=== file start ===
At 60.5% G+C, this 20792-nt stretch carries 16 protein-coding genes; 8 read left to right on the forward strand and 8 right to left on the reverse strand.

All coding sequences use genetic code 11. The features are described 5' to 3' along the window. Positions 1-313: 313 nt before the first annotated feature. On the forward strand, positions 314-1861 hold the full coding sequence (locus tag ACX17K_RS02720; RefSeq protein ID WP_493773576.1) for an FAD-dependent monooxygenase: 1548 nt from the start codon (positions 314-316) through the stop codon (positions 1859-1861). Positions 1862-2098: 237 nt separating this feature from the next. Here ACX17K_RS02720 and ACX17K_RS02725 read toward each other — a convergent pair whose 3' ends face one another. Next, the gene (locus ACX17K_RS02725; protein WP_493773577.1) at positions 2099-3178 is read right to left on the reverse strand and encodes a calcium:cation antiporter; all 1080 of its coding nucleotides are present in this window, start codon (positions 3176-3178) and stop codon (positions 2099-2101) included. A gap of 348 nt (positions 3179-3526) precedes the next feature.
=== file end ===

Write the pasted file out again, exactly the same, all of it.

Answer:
At 60.5% G+C, this 20792-nt stretch carries 16 protein-coding genes; 8 read left to right on the forward strand and 8 right to left on the reverse strand.

All coding sequences use genetic code 11. The features are described 5' to 3' along the window. Positions 1-313: 313 nt before the first annotated feature. On the forward strand, positions 314-1861 hold the full coding sequence (locus tag ACX17K_RS02720; RefSeq protein ID WP_493773576.1) for an FAD-dependent monooxygenase: 1548 nt from the start codon (positions 314-316) through the stop codon (positions 1859-1861). Positions 1862-2098: 237 nt separating this feature from the next. Here ACX17K_RS02720 and ACX17K_RS02725 read toward each other — a convergent pair whose 3' ends face one another. Next, the gene (locus ACX17K_RS02725; protein WP_493773577.1) at positions 2099-3178 is read right to left on the reverse strand and encodes a calcium:cation antiporter; all 1080 of its coding nucleotides are present in this window, start codon (positions 3176-3178) and stop codon (positions 2099-2101) included. A gap of 348 nt (positions 3179-3526) precedes the next feature.